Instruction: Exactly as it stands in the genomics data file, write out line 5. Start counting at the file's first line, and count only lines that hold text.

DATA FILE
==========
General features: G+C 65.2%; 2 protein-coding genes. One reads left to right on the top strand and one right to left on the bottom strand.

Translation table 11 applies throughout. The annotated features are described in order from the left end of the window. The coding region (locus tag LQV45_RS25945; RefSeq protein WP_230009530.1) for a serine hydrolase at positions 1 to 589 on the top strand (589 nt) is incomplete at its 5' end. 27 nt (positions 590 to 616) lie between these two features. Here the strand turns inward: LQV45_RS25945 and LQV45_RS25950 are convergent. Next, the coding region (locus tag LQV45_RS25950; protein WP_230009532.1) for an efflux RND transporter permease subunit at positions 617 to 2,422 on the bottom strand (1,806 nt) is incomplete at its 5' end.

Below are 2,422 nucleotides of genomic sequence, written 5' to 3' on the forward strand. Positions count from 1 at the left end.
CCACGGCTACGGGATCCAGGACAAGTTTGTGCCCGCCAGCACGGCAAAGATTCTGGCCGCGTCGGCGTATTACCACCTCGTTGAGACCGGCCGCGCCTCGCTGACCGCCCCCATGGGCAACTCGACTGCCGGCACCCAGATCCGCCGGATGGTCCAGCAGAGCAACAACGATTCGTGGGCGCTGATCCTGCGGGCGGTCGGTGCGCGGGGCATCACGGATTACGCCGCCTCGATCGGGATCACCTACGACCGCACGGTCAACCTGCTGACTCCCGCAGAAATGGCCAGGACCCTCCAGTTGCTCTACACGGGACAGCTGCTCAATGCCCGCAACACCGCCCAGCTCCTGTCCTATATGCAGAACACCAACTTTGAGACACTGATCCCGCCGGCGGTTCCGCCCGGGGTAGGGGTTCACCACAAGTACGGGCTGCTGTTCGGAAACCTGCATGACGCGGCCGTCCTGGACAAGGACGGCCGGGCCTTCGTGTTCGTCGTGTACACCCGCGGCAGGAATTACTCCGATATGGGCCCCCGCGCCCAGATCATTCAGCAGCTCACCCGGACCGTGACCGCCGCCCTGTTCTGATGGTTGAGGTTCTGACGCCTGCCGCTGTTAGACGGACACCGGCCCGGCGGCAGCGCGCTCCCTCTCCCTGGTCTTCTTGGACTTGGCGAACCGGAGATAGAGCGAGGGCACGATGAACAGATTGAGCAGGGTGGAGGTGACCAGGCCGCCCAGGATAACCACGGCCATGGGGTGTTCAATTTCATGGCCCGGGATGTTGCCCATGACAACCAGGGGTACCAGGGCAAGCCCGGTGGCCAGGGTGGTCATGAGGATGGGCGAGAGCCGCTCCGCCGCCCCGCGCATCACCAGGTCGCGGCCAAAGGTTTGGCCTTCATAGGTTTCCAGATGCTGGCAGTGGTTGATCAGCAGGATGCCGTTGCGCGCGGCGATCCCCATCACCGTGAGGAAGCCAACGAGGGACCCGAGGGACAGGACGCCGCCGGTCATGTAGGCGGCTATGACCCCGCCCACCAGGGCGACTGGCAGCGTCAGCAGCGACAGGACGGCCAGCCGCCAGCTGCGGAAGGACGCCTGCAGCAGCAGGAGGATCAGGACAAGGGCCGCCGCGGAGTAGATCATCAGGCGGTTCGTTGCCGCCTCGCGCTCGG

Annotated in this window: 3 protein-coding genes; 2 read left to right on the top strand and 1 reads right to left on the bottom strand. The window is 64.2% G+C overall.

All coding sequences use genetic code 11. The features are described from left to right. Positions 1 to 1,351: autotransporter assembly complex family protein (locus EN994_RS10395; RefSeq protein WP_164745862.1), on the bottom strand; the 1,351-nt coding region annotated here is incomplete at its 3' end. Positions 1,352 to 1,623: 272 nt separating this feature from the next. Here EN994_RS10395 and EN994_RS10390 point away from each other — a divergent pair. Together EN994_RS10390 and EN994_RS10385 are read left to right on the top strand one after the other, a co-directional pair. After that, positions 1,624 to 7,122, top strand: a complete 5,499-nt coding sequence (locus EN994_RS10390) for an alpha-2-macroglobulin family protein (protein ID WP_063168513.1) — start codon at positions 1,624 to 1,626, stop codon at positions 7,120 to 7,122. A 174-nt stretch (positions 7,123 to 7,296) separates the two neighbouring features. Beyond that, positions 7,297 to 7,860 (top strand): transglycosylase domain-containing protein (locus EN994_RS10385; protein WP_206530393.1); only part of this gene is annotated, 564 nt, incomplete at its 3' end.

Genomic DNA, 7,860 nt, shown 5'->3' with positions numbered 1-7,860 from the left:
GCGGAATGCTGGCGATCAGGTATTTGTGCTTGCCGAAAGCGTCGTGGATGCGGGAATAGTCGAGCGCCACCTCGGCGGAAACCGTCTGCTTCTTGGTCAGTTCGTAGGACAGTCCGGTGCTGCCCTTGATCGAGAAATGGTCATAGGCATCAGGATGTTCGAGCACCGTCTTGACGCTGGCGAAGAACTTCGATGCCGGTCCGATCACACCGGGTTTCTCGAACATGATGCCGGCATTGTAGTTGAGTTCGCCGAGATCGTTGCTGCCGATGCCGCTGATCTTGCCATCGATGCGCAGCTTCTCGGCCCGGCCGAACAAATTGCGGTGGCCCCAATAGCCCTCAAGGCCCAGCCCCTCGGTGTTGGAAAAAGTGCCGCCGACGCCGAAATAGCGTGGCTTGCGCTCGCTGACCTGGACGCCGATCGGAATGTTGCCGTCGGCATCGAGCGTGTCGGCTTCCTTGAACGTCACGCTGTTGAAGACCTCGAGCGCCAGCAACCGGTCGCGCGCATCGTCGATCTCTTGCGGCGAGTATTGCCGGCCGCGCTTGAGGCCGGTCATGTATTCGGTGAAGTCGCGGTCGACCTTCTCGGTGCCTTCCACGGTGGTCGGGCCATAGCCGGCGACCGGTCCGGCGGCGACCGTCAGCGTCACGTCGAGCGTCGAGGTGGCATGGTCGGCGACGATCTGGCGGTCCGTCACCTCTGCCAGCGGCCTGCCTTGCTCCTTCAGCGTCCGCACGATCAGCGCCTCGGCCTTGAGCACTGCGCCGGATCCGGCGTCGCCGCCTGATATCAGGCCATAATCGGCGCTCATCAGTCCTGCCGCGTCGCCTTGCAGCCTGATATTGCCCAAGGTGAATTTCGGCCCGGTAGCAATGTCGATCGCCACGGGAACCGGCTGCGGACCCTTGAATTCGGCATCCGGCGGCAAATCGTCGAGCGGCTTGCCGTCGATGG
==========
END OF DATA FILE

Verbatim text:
Annotated in this window: 3 protein-coding genes; 2 read left to right on the top strand and 1 reads right to left on the bottom strand. The window is 64.2% G+C overall.